What is the way to the place where the lightning is dispersed, or the place where the east winds are scattered over the earth? Job 38:24
It was a lightning storm, and my six-year-old daughter and I were on the floor watching the dazzling display through the glass door. She kept repeating, “Wow! God is so big.” I felt the same way. It was obvious to both of us how small we were, and how powerful God must be. Lines from the book of Job flashed through my mind, “What is the way to the place where the lightning is dispersed, or the place where the east winds are scattered over the earth?” (Job 38:24).
Job needed to be reminded of God’s power (vv. 34–41). His life had fallen apart. His children were dead. He was broke. He was sick. His friends offered no empathy. His wife encouraged him to abandon his faith (2:9). Eventually, Job asked God, “Why?” (ch. 24) and He responded out of a storm (ch. 38).
God reminded Job of His control over the physical attributes of the world (ch. 38). This comforted him and he responded, “My ears had heard of you, but now my eyes have seen you” (42:5). In other words, “Now I get it, God! I see that you don’t fit into my box.”
When life falls apart, sometimes the most comforting thing we can do is to lie on the floor and watch the lightning—to be reminded that the God who created the world is big enough and loving enough to take care of us too. We may even start singing our favorite worship songs that tell of the might and greatness of our God.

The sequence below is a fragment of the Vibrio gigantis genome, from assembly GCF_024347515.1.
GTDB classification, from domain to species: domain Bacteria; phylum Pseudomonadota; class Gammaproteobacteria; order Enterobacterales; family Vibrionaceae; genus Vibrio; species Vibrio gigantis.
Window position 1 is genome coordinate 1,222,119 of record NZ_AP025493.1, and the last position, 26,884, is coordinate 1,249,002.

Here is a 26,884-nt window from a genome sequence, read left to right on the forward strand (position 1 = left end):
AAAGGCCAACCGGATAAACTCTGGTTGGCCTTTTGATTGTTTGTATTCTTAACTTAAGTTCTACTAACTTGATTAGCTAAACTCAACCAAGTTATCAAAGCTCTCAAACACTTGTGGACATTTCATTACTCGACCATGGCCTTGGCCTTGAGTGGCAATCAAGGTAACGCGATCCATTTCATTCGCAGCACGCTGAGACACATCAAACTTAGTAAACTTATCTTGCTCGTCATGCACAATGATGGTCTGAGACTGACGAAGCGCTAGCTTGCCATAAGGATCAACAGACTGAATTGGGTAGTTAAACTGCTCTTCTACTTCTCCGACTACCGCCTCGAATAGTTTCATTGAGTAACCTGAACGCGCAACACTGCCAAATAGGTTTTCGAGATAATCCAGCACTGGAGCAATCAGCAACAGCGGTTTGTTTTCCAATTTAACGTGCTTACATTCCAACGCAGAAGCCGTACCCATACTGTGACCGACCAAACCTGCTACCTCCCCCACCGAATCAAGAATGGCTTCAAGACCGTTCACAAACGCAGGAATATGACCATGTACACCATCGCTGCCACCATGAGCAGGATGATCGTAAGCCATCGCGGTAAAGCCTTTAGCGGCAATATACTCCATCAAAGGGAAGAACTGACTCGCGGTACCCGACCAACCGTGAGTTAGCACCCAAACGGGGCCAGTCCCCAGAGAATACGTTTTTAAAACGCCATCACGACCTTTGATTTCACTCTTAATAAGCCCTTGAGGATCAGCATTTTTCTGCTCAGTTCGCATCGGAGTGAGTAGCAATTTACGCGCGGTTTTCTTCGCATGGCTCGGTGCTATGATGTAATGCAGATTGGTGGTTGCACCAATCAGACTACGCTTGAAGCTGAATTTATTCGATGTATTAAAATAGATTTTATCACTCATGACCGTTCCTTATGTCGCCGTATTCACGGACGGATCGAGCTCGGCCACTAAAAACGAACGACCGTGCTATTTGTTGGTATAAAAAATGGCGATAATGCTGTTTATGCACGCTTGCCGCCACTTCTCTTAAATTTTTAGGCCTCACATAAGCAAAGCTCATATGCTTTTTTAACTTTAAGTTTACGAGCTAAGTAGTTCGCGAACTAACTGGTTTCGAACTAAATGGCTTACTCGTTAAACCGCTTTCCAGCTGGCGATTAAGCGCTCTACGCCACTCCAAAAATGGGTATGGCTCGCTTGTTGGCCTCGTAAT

When was the last time you saw God’s power on display? What went through your mind as you witnessed His bigness?
God, help me see how big You are and to stop trying to fit You into small boxes. Help me to trust that if You’re big enough to create and control lightning, You’re big enough to help me through life’s challenges.
The structure of Job 38:1–42:6 helps readers see that we’re dealing with a specific literary unit. God’s voice dominates; Job does very little speaking (see 40:3–5; 42:1–6). In chapters 38–39, Job gets bombarded with multiple questions. The first set concerns inanimate created order (38:4–38). These scenes are stunning and cast the Almighty in the role as the grand designer of all majestic and wonderful things in this world. The next set of queries (38:39–39:30) deals with the animate created order. These creatures come into view: the lion, raven, mountain goat, wild donkey, wild ox, ostrich, horse, hawk, and eagle. God is at work in creation!